Although most people lose some degree of memory as they age, menopause and memory problems have been shown to go hand in hand. Just remind yourself that going through these memory lapses has nothing to do with being unintelligent. It just means that your brain has experienced cell death that is perfectly natural around age 40, along with other factors that have to do with menopause. For instance, women going through menopause are often dealing with pain, anxiety and stress, insomnia, and physical problems such as hot flashes and night sweats. In other words, at this time, the woman is overwhelmed with so many changes, living in an unfamiliar body. That coupled with the natural aging process and it is no wonder she can remember her own name.
Studies have also shown that when a woman has reduced levels of estrogen, also a natural part of the menopause phase, memory problems can occur. Over the years, numerous studies have been done to determine what things can benefit the menopause memory symptoms. One such study took 30 women with an average age of 75. For a full year, 50% of the women were given estrogen while the other 50% were not. The results were that the women receiving the estrogen had a marked improvement in memory over the second group of women.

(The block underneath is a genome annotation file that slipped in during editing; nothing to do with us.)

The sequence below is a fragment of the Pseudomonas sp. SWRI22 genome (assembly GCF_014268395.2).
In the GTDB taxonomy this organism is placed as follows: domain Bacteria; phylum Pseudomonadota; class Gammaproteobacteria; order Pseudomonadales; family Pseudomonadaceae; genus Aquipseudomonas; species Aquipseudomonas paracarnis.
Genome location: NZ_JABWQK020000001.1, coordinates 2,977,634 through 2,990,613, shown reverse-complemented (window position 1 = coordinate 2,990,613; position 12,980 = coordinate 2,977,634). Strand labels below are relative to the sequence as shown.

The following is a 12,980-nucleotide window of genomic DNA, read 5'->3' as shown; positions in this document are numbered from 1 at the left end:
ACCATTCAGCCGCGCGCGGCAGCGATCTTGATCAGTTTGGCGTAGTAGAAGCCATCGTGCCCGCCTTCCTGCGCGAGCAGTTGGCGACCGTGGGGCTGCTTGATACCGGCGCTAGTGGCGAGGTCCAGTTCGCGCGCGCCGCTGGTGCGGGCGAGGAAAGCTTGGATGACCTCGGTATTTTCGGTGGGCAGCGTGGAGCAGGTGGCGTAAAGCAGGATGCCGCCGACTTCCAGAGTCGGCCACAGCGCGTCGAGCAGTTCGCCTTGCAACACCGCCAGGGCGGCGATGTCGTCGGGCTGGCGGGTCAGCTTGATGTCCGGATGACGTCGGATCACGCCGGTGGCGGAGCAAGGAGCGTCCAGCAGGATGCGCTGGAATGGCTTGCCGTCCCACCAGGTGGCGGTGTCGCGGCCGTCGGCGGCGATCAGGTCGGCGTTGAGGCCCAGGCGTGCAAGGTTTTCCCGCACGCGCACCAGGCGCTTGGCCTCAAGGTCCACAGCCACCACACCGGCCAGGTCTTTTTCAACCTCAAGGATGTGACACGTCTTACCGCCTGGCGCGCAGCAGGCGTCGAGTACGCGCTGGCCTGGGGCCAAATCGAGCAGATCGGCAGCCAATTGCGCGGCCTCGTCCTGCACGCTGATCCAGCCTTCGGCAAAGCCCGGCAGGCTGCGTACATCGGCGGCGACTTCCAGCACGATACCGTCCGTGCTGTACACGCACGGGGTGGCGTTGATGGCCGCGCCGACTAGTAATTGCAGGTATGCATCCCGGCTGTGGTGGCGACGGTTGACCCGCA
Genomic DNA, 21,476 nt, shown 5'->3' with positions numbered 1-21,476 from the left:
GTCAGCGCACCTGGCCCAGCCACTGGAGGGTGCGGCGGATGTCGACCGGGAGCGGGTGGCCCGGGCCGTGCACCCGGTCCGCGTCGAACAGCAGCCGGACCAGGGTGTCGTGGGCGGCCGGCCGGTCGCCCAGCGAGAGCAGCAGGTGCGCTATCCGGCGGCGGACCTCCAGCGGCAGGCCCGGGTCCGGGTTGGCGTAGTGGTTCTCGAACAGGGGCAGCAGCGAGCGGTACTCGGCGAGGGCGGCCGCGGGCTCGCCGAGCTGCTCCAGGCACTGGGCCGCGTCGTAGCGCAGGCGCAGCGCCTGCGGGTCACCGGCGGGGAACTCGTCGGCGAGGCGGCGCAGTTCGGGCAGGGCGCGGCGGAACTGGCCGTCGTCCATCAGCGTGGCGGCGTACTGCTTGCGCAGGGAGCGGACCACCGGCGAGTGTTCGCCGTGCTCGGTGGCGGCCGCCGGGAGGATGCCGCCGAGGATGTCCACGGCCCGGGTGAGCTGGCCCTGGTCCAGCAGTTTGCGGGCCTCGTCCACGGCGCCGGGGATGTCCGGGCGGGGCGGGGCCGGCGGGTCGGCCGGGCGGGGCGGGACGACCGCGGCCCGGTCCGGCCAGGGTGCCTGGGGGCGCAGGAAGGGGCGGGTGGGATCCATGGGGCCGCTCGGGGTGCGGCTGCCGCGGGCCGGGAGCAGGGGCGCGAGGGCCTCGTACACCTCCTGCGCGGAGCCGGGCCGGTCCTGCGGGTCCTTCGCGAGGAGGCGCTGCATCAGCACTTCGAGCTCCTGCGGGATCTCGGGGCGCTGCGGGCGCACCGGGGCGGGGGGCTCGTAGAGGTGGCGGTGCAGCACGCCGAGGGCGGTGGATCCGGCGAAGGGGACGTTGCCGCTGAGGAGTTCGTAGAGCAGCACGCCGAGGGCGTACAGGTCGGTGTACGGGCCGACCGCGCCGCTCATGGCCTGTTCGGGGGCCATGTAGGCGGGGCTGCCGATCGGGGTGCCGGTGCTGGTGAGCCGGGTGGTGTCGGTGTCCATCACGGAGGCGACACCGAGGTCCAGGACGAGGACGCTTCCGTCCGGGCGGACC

To test this theory further, a second study was performed but in this case, it involved 50 women going through post-menopause and the study lasted for three years. Again, estrogen was given to 50% of the women while the other 50% went without. During the first two years of the study, the treated women again showed significant improvement in memory but in the third year, no change was reported. Experts believe the key is to get women going through menopause in a state where they are sleeping well, eating a healthy diet, exercising, not having hot flashes, night sweats, heart palpitations, headaches, joint pains, vaginal dryness, and so on.